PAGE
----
The vestiges of that smear are still part of a polarized national debate today. We still have more problems to solve and attitudes to change in 2018 than we should. White supremacists, neo-Nazis, bigots, and misogynists, as I still see it, are people with an Attila the Hun mentality and, frankly, we’d be better off if we put them on a giant ice-flow and set them adrift during hurricane season.

Yes, I have strong feelings about these issues.

But in spite of those feelings, the three books in this series are not intended as a political statement. They are history. They are the culture of another era. And they are the everyday magic of another era, one that still has many devotees today. It has been said that in the South, Whites didn’t like Blacks as a race but liked many of them personally as individuals. From what I saw, there was at least some truth in this, for our moderate and liberal White friends did have Black friends and colleagues. Even so, the KKK prescribed how far we could go.

If a White went “too far,” s/he would run into trouble that could be fatal. If we broke one of the rules–such as allowing a Black to sit in the front seat of our car or walk through the front door of our house–the Blacks would say, “this isn’t done” because they were even more at risk should anyone see the infraction than we were.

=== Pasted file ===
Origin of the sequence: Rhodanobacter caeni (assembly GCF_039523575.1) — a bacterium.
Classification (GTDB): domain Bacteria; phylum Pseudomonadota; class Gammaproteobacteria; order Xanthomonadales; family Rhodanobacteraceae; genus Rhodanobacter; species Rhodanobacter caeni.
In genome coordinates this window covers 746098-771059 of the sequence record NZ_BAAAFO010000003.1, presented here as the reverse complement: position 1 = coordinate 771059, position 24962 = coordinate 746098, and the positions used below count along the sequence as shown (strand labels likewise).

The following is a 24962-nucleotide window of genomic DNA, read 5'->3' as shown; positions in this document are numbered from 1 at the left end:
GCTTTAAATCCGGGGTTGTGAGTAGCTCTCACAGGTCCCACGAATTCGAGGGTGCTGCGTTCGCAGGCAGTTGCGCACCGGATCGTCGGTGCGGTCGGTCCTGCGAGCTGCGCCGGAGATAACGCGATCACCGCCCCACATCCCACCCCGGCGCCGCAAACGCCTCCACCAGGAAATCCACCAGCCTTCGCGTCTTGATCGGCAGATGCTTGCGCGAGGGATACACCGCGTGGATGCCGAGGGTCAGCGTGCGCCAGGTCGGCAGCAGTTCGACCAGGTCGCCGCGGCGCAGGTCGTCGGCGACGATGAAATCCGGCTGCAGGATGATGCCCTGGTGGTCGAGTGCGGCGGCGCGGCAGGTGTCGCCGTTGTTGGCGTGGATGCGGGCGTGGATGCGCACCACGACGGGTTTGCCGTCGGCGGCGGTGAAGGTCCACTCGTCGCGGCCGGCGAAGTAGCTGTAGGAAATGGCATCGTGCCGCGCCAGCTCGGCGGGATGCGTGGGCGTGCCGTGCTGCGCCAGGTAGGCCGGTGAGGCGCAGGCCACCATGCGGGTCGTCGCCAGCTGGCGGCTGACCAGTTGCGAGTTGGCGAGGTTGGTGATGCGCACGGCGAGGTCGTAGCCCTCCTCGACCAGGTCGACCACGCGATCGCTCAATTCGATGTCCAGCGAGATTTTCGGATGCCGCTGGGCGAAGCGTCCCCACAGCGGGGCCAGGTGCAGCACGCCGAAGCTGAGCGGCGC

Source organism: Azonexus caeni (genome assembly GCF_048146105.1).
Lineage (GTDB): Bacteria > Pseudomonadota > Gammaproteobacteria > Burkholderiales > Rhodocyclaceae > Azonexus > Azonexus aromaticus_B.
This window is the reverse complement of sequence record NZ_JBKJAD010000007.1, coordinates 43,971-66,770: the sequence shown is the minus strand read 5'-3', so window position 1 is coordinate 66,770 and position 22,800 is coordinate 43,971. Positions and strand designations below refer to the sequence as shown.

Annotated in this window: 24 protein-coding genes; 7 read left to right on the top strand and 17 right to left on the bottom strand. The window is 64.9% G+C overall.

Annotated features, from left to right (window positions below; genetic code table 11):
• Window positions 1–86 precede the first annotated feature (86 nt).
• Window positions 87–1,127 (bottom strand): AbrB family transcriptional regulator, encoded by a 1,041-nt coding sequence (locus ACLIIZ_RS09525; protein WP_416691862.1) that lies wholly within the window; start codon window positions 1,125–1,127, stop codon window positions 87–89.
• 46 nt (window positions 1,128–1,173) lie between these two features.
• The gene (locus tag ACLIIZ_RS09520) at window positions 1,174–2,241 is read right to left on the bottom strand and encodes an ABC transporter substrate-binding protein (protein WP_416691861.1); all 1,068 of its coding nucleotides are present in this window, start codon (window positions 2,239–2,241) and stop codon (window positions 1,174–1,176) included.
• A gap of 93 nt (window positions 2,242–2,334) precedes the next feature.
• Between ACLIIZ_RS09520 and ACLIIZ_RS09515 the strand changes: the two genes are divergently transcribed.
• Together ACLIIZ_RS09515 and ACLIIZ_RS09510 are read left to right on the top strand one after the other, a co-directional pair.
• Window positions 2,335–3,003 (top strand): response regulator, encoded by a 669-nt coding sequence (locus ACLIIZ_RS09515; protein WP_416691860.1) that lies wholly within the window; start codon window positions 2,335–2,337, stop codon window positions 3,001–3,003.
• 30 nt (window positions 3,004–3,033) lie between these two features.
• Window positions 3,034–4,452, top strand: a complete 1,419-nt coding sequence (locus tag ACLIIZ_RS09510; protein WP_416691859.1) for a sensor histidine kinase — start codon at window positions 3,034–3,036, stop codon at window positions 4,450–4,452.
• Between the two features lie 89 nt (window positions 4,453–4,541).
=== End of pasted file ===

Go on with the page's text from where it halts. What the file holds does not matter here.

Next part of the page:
Oddly enough, Scouting brought conjure to my attention. That is, we learned to respect the out of doors and how to live safely in forests and swamps. This led to discussions with Black friends who had additional ideas about what was out there and how to safely approach it. Needless to say, I didn’t take any hoodoo practices back to the Scout troop or overtly use them on our monthly camping trips. But those practices taught me a lot about humankind’s potential relationships with the environment, one that in later years ecopsychology would explore without deriding these relationships as superstition.

The bottom line for a novelist is telling stories set in specific time periods with characters with points of view that aren’t always mainstream. Yes, as a writer I also needed to make sense of what I saw as a child, but not in a political treatise. I’m drawn, as I was then, to the people themselves and how they fought against the dangers that came into their lives. Have I put tall my demons to rest? Probably not.

Nonetheless, writing these stories has brought me a sense of closure to the time when First Lady Mamie Eisenhower christened the Nautilus, our first nuclear-powered submarine, Vice President Richard Nixon said we might send troops Indochina (as we called it then) even if the allies didn’t like it, the United States Supreme Court ruled that segregated schools were unconstitutional, and Blacks weren’t allowed at lunch counters where I had the blue plate special or in the front of the city bus I rode into town.